Elk Creek easement talks ongoing

Cattle graze on the Cozens Meadow in Grand Park on Wednesday. Grand Park developer Clark Lipscomb and town officials are in a dispute over a conservation easement.
McKenna Harford/

With Fraser having declared a conservation easement on Elk Creek Meadow null and void, the town is preventing more development in the Grand Park neighborhood until a remedy for the easement requirements is agreed to.

However, the developer of Grand Park maintains the easement meets the requirements of the neighborhood’s annexation agreement with the town, and he says he is willing to take it to court.

Last year, a conservation easement was recorded for around 17.7 acres in the Elk Creek Meadow in Grand Park, which stated the easement met all of the terms from the annexation agreement. But Fraser’s attorney later said he didn’t approve the easement, and the town board voted to declare the document null and void in October.

On July 21, the board gave the attorney and the manager the ability to withhold building permits, certificates of occupancy and other entitlements from the developer until an easement is recorded.

Manager Ed Cannon said over the phone Tuesday that the town was negotiating with Grand Park developer Clark Lipscomb and hopeful a resolution could happen within the next couple of weeks.

“It’s unfortunate that it’s come to the point where we’re seeking remedies, but we felt it was our only choice,” Cannon said. “I think we’re making some good progress and Mr. Lipscomb is eager to work with the town to get this resolved.”

Lipscomb also wants a quick resolution, but he remains adamant the Elk Creek easement is still valid and covers all of the development’s conservation easement requirements. In a letter to the town, Lipscomb asked for a 45-day suspension of the town’s decision to withhold entitlements so they can come up with a mutual solution.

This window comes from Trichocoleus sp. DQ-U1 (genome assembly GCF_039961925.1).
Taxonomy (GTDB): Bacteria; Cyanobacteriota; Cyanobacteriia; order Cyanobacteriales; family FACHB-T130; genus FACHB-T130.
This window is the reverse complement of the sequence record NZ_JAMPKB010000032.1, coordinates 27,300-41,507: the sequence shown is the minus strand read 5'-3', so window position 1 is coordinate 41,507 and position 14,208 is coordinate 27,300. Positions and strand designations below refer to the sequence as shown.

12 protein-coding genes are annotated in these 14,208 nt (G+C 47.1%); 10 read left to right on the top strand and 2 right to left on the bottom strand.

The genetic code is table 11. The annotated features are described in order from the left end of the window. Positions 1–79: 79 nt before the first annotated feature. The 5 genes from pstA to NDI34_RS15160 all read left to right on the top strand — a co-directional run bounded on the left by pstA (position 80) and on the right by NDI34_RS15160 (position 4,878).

He said the suspension of the entitlements risks impacting about $67 million in construction and sales at Grand Park, with over $100 million in potential damages.

“Without ever coming and sitting down with me … they just go hire a lawyer,” Lipscomb said of the town. “This is a waste of tax payers money for the town to hire lawyers rather than sit down and discuss changes they would like to make to the agreement, and if it can’t get resolved through discussions, then it will likely be decided by a judge unfortunately.”

The letter also outlines nine terms for an agreement between Grand Park and the town to solve the easement issue.

The agreement would reinstate the March 2020 easement, extend vesting rights for Grand Park, move forward the Willows Apartment project, allow for a nine-hole golf course and resume the economic incentive agreement for the Market St. buildings.

In exchange, Grand Park would give the town an identified parcel of land behind the Cozen’s Meadow Lots for a water augmentation pond, help fund a future expansion of the Grand Park Recreation Center, including dedicating land for new amenities, and allow an emergency water cross connection to Grand Park’s water system.

Lipscomb said he hadn’t heard back about the proposal, but that he believes the board is singling him out and acting vindictively for personal reasons.

Lipscomb also maintains that a conservation easement isn’t needed for the entire 297-acre meadow because 162 acres are already zoned as open space, which prevents him from developing on the land.

“This to me is completely irrelevant because it’s already zoned open space and part of it’s wetlands and part of it’s ponds,” he said.

Many Fraser residents have spoken in support of an easement for the entirety of the meadow, citing Lipscomb’s use of it for cattle grazing and closing public access to his property as signs the land needs more protection.

On Wednesday, Fraser board spent several hours in executive session regarding the conservation easement, but made no public statements about the discussion.

Editor’s note: This story has been updated to reflect that Lipscomb believes the Elk Creek conservation easement meets the development’s conservation easement requirements outlined in the annexation agreement. The acreage of the meadow has also been corrected, it is 297 acres.

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